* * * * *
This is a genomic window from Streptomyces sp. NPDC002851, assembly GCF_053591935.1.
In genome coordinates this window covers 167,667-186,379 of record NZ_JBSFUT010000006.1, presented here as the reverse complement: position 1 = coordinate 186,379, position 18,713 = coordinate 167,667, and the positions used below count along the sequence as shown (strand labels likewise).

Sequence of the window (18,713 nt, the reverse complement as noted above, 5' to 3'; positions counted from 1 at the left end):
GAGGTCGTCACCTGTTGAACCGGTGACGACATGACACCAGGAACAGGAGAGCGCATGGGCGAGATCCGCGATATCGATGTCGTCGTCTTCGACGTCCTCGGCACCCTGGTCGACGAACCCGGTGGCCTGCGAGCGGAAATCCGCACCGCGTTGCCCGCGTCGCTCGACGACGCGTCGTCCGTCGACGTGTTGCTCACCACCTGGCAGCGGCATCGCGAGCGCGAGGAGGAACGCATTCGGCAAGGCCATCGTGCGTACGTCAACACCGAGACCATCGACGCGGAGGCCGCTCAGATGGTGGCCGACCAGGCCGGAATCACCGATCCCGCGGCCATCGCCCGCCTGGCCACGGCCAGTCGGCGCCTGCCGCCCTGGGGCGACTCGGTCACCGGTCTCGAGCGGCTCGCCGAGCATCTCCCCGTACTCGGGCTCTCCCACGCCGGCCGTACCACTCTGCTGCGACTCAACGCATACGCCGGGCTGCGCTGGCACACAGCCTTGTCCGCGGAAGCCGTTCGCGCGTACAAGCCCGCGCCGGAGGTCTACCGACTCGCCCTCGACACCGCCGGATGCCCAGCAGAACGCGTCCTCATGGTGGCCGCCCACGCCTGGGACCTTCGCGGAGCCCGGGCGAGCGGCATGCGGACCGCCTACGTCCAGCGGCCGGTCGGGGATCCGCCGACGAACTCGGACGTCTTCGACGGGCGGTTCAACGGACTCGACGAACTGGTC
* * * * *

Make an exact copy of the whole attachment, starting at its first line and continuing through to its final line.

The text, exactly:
This is a genomic window from Streptomyces sp. NPDC002851, assembly GCF_053591935.1.
In genome coordinates this window covers 167,667-186,379 of record NZ_JBSFUT010000006.1, presented here as the reverse complement: position 1 = coordinate 186,379, position 18,713 = coordinate 167,667, and the positions used below count along the sequence as shown (strand labels likewise).

Sequence of the window (18,713 nt, the reverse complement as noted above, 5' to 3'; positions counted from 1 at the left end):
GAGGTCGTCACCTGTTGAACCGGTGACGACATGACACCAGGAACAGGAGAGCGCATGGGCGAGATCCGCGATATCGATGTCGTCGTCTTCGACGTCCTCGGCACCCTGGTCGACGAACCCGGTGGCCTGCGAGCGGAAATCCGCACCGCGTTGCCCGCGTCGCTCGACGACGCGTCGTCCGTCGACGTGTTGCTCACCACCTGGCAGCGGCATCGCGAGCGCGAGGAGGAACGCATTCGGCAAGGCCATCGTGCGTACGTCAACACCGAGACCATCGACGCGGAGGCCGCTCAGATGGTGGCCGACCAGGCCGGAATCACCGATCCCGCGGCCATCGCCCGCCTGGCCACGGCCAGTCGGCGCCTGCCGCCCTGGGGCGACTCGGTCACCGGTCTCGAGCGGCTCGCCGAGCATCTCCCCGTACTCGGGCTCTCCCACGCCGGCCGTACCACTCTGCTGCGACTCAACGCATACGCCGGGCTGCGCTGGCACACAGCCTTGTCCGCGGAAGCCGTTCGCGCGTACAAGCCCGCGCCGGAGGTCTACCGACTCGCCCTCGACACCGCCGGATGCCCAGCAGAACGCGTCCTCATGGTGGCCGCCCACGCCTGGGACCTTCGCGGAGCCCGGGCGAGCGGCATGCGGACCGCCTACGTCCAGCGGCCGGTCGGGGATCCGCCGACGAACTCGGACGTCTTCGACGGGCGGTTCAACGGACTCGACGAACTGGTC